Cancer Immunology, Immunotherapy

, Volume 61, Issue 3, pp 385–396 | Cite as

Activated human γδ T cells induce peptide-specific CD8+ T-cell responses to tumor-associated self-antigens

  • Bianca Altvater
  • Sibylle Pscherer
  • Silke Landmeier
  • Sareetha Kailayangiri
  • Barbara Savoldo
  • Heribert Juergens
  • Claudia RossigEmail author
Original article


Specific cellular immunotherapy of cancer requires efficient generation and expansion of cytotoxic T lymphocytes (CTLs) that recognize tumor-associated self-antigens. Here, we investigated the capacity of human γδ T cells to induce expansion of CD8+ T cells specific for peptides derived from the weakly immunogenic tumor-associated self-antigens PRAME and STEAP1. Coincubation of aminobisphosphonate-stimulated human peripheral blood-derived γδ T cells (Vγ9+Vδ2+), loaded with HLA-A*02-restricted epitopes of PRAME, with autologous peripheral blood CD8+ T cells stimulated the expansion of peptide-specific cytolytic effector memory T cells. Moreover, peptide-loaded γδ T cells efficiently primed antigen-naive CD45RA+ CD8+ T cells against PRAME peptides. Direct comparisons with mature DCs revealed equal potency of γδ T cells and DCs in inducing primary T-cell responses and peptide-specific T-cell activation and expansion. Antigen presentation by γδ T-APCs was not able to overcome the limited capacity of peptide-specific T cells to interact with targets expressing full-length antigen. Importantly, T cells with regulatory phenotype (CD4+CD25hiFoxP3+) were lower in cocultures with γδ T cells compared to DCs. In summary, bisphosphonate-activated γδ T cells permit generation of CTLs specific for weakly immunogenic tumor-associated epitopes. Exploiting this strategy for effective immunotherapy of cancer requires strategies that enhance the avidity of CTL responses to allow for efficient targeting of cancer.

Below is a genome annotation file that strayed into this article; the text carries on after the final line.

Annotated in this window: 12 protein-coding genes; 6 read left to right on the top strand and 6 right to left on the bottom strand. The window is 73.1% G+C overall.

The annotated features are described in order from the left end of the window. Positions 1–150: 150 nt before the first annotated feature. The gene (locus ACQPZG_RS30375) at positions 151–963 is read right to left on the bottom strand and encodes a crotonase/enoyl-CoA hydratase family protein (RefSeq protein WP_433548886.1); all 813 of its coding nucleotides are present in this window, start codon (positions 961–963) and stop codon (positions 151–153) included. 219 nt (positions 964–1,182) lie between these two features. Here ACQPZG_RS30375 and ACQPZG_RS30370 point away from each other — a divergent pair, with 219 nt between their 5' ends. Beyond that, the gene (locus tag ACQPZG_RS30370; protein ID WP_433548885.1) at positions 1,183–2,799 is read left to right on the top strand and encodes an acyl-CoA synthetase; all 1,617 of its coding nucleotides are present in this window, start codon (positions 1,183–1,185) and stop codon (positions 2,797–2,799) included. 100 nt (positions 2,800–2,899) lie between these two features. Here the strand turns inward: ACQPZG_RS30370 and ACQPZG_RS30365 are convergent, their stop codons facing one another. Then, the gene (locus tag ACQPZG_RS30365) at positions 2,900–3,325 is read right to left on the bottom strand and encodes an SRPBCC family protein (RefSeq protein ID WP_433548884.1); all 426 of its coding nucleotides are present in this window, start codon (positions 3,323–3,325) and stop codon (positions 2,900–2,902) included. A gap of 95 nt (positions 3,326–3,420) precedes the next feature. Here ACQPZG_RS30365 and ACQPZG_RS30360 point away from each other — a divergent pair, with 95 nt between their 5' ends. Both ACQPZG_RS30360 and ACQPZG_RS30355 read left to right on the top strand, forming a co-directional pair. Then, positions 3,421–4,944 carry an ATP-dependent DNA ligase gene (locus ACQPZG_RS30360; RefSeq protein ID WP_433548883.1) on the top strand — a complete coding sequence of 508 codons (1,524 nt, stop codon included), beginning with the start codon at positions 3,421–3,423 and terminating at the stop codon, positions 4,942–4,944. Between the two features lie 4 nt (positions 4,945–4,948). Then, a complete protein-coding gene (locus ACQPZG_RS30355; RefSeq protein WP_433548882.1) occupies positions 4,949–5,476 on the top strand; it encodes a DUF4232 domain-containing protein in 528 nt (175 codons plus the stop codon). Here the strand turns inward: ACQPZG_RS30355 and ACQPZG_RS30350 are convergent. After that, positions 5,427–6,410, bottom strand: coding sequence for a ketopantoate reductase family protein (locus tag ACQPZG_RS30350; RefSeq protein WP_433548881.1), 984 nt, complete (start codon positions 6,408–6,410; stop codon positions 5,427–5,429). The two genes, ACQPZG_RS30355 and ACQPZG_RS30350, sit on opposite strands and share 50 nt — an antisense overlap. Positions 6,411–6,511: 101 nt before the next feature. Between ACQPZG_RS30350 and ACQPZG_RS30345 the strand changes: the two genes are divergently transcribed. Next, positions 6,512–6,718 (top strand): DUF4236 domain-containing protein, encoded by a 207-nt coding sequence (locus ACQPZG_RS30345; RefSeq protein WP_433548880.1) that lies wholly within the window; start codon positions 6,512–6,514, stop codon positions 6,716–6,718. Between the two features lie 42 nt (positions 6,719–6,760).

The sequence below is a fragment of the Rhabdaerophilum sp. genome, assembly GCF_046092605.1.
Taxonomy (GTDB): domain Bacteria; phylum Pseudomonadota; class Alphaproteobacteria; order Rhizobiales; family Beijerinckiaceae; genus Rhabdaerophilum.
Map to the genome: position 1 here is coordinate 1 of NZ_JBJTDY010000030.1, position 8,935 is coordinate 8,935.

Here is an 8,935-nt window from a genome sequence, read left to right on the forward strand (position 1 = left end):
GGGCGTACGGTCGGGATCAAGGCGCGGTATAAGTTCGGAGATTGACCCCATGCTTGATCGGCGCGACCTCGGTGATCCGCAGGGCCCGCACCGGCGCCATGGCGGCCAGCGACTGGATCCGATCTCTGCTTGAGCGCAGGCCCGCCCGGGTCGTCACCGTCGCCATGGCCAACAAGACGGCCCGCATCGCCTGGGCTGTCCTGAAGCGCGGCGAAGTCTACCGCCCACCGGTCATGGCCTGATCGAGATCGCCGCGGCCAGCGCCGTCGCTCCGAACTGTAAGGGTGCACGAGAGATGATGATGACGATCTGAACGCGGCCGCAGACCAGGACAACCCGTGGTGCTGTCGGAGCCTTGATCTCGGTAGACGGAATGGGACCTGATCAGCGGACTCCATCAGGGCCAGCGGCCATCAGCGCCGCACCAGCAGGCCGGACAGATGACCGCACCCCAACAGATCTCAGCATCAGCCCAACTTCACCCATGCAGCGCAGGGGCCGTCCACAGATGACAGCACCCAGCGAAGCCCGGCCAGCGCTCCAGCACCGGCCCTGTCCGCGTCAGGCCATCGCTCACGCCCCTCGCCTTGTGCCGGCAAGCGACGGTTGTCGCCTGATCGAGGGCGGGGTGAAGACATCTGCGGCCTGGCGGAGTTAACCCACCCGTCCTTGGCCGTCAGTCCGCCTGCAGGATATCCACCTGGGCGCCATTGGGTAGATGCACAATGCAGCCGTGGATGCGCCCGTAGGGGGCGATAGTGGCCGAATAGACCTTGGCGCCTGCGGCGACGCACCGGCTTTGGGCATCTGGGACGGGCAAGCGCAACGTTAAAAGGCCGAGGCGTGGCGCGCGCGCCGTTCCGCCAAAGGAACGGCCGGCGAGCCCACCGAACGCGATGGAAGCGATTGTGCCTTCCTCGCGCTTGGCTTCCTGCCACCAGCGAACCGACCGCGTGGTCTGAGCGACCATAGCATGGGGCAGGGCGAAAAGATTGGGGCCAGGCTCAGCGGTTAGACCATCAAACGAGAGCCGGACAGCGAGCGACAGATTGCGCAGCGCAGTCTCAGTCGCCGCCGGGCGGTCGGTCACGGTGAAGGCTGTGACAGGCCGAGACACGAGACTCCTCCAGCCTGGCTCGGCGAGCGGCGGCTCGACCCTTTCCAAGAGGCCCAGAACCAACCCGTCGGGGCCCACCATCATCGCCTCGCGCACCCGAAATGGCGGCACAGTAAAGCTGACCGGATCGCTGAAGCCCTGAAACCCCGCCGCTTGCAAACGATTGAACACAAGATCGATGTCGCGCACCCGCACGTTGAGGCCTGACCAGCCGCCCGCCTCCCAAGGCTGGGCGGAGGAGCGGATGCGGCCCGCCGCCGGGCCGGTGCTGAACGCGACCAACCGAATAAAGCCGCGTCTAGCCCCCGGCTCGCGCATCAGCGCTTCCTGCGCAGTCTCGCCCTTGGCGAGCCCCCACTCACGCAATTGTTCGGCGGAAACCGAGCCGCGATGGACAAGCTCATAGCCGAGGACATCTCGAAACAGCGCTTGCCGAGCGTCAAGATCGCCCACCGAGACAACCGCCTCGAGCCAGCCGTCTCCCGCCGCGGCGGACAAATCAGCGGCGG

Antigen presentation γδ T cells Tumor antigens Self-antigens Cellular therapy 



This work was supported by a grant from the Deutsche Krebshilfe (to C. R.) and by a grant from the Wilhelm-Sander-Stiftung (to C.R.).

Conflict of interest

The authors declare that they have no conflict of interest.

Supplementary material

262_2011_1111_MOESM1_ESM.pdf (130 kb)
Supplementary material 1 (PDF 129 kb)


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Copyright information

© Springer-Verlag 2011

Authors and Affiliations

  • Bianca Altvater
    • 1
  • Sibylle Pscherer
    • 1
  • Silke Landmeier
    • 1
  • Sareetha Kailayangiri
    • 1
  • Barbara Savoldo
    • 2
  • Heribert Juergens
    • 1
  • Claudia Rossig
    • 1
    Email author
  1. 1.Department of Pediatric Hematology and OncologyUniversity Children’s Hospital MuensterMuensterGermany
  2. 2.Baylor College of MedicineCenter for Cell and Gene TherapyHoustonUSA

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